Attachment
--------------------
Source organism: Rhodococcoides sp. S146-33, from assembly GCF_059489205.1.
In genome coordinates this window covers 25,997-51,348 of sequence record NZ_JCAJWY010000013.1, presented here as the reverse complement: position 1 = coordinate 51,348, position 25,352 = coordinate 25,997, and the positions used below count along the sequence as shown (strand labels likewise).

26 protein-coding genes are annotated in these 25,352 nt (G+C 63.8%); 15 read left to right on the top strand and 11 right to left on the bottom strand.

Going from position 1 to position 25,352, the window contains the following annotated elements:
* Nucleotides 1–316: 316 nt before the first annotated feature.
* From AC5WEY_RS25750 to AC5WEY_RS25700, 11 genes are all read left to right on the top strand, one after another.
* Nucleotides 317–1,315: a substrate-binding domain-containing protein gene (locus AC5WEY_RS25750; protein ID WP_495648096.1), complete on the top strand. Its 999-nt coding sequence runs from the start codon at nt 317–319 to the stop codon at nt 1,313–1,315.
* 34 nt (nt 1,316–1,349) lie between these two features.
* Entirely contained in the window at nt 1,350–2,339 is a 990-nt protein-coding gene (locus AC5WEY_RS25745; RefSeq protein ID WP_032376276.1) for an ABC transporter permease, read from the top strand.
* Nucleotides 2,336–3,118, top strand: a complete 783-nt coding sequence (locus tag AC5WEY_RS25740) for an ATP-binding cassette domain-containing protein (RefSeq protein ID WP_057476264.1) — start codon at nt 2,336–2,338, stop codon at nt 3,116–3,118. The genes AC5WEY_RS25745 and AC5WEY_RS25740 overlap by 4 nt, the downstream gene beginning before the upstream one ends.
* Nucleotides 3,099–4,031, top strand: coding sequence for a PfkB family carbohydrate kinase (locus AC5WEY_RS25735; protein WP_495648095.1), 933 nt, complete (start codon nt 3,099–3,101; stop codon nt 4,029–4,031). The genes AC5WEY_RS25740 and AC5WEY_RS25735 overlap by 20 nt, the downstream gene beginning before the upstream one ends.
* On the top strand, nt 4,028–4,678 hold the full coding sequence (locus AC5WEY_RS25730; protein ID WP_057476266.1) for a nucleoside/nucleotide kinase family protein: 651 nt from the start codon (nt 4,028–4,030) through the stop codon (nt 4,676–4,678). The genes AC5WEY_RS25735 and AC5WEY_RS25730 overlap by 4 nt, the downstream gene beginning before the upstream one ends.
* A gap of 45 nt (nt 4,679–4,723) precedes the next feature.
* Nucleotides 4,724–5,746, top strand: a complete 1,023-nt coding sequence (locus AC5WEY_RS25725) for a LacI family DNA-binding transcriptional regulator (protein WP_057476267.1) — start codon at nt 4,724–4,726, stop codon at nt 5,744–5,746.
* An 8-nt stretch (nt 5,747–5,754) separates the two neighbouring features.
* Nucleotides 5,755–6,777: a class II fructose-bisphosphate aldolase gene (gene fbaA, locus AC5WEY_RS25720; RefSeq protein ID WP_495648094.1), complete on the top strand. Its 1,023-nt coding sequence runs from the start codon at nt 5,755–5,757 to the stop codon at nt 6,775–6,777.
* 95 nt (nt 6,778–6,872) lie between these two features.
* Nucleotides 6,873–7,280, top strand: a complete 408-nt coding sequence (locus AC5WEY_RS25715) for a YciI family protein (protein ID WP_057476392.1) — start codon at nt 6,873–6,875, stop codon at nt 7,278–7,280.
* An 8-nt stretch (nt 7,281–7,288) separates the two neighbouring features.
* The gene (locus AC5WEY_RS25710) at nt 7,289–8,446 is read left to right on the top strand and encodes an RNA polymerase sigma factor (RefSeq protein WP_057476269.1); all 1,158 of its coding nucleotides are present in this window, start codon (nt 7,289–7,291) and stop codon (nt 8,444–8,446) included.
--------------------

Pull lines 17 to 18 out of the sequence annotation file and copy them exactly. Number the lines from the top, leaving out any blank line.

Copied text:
* 95 nt (nt 6,778–6,872) lie between these two features.
* Nucleotides 6,873–7,280, top strand: a complete 408-nt coding sequence (locus AC5WEY_RS25715) for a YciI family protein (protein ID WP_057476392.1) — start codon at nt 6,873–6,875, stop codon at nt 7,278–7,280.